How The EU’s F-Gas Regulation Will Affect The US in 2018

Hello ladies and gentlemen! I hope everyone is ready for the new year. I myself am sick of this cold and ready for summer to start cooking again. We’re getting down to -12 here in Kansas City New Year’s Eve! I’m envious of all of you guys down there in the south…

The other day I was researching for an article that was unrelated to the European Union but upon reading a few articles I got down a rabbit hole and stumbled upon the upcoming 2018 HFC production/import reduction for the European Union. While most of us already know that the EU has been moving away from HFC refrigerants such as 134a, 404A, and 410A I bet most of you didn’t know that the reduction that 2018 brings to the EU is huge.  So large in fact that we may feel the ripples here in the United States. But before I get too into these numbers let me explain where this reduction comes from and the history behind it.

The F-Gas Regulation

All of this commotion about HFC refrigerants in Europe can be traced all the way back to a 2006 legislation called the ‘F-Gas Regulation.’  The initial goal of this legislation was to stabilize levels of the European Union’s F-Gas emissions to that of 2010 levels. (In other words, they did not want future years’ emissions to go above the 2010 baseline level.) The EU had no reason to be squeamish about these types of phase outs as they had finished years ahead of other countries when it came to CFC and HCFC phase outs. They knew what they were doing.

This initial 2006 regulation was met with success just like before with the others. Then in 2014 a new F-Gas regulation was adopted that posed much stricter rules and restrictions. This part two of the F-Gas regulation went into effect on January 1st, 2015. This law accomplished three main things:

  1. It limited the total amount of F-Gases that could be sold in the EU from 2015 and onwards. The goal here was to slowly phase out the quantity and imports of HFCs into the EU. Death by attrition.
  2. Banning the use of F-gases in many new types of equipment. The same way how R-22 is banned from use in new machines today here in the States. Again, death by attrition. If they wait out the old machines they will eventually fail and be replaced.
  3. Preventing emissions of current and existing machines by requiring routine checks, proper servicing, and recovery of refrigerants using the proper methods and techniques.

One way to look at this law from our perspective is that it is similar to the Clean Air Act here but instead of applying towards CFCs and HCFCs it is towards HFC refrigerants that we use everyday. I hate to say it but for whatever reason the EU always seems to be ahead of the US when it comes to things like this. Just look at R-134a. No new vehicles can use it over there. Here we’re still chugging along. But don’t get too comfortable folks because something similar will be coming here to the States as well. Some would argue that it already has with the SNAP Rule 20 from the EPA.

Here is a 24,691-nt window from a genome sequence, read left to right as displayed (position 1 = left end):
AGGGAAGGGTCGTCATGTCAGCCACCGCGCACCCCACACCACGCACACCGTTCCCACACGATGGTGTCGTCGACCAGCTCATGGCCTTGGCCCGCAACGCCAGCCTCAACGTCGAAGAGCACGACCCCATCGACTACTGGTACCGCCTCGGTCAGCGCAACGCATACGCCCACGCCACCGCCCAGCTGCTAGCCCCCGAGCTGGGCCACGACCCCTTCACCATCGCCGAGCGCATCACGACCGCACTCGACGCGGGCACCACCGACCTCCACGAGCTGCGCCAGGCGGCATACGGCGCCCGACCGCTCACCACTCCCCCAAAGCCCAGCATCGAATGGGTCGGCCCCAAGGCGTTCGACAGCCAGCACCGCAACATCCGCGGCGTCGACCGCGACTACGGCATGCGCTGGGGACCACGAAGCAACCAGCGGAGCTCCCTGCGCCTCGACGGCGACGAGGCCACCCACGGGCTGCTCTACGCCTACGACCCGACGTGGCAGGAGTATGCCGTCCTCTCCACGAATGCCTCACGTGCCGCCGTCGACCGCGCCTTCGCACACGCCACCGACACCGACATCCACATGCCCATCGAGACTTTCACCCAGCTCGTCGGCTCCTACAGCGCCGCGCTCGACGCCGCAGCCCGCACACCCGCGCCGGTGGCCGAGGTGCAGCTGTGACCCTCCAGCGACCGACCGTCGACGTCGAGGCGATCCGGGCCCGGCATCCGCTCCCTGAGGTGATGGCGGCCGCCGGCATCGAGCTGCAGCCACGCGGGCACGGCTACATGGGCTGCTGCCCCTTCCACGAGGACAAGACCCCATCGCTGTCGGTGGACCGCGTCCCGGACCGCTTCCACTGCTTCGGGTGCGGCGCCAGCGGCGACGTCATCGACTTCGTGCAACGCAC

If you look at the table below you can see the schedule of the planned HFC refrigerant reductions in the European Union. While these numbers can mean a lot at first glance to fully understand them you need to understand the baseline. (It’s a percentage, but a percentage of what?) In this case the EU used the average quantity of CO2 placed on the market in the EU between the years of 2009 through 2012. This baseline number ended up being 183 million tonnes of CO2 equivalent. (Remember folks that the Global Warming Potential uses CO2 as their baseline as well.) Now with an established baseline we can begin to see the impact of these reduction schedules showing in the table below.

2015 2016-17 2018-20 2021-23 2024-26 2027-29 2030
100% 93% 63% 45% 31% 24% 21%

While the F-Gas regulation went into effect in 2015 the European countries really haven’t begun to feel the pinch until just this year. Most of you will remember the prices going like crazy on certain refrigerants in early 2017. Imagine what the EU went through. I’ve seen stories of over one-thousand percent increases from last summer. Here’s the scary part. That was at the 2017 reduction levels. Can you imagine another thirty percent reduction at the drop of a hat come January 1st, 2018? This next jump in 2018 is one hell of a reduction. The question is will our European friends be ready for it or will they be in for a world of hurt?

How Will The US Be Affected?

How will this drastic decrease in production and imports affect the US? If this was a perfect world the reduction in demand from the EU will be planned by manufacturers like Chemours and Honeywell and it would end up being a perfect balance of inventory management and forecasting. But honestly folks, how often does that happen?

I can see two outcomes with this. We are going to have a shortage of HFCs across the globe because manufacturers cut their forecast by too much for 2018, OR we are going to see a surplus of inventory here in the United States as the EU won’t be taking in as much. If you were to ask me I would think it’s going to be the latter. At least, I hope it is. An extra supply of inventory never hurt anyone but a scarcity scenario is never good, unless you are the supplier.

Depending on how this plays out in 2018 this could either be a bonus or a crisis for 2018. What do you guys think? Feel free to leave some comments on this post in our new community forums.

Thanks for reading,

Alec Johnson



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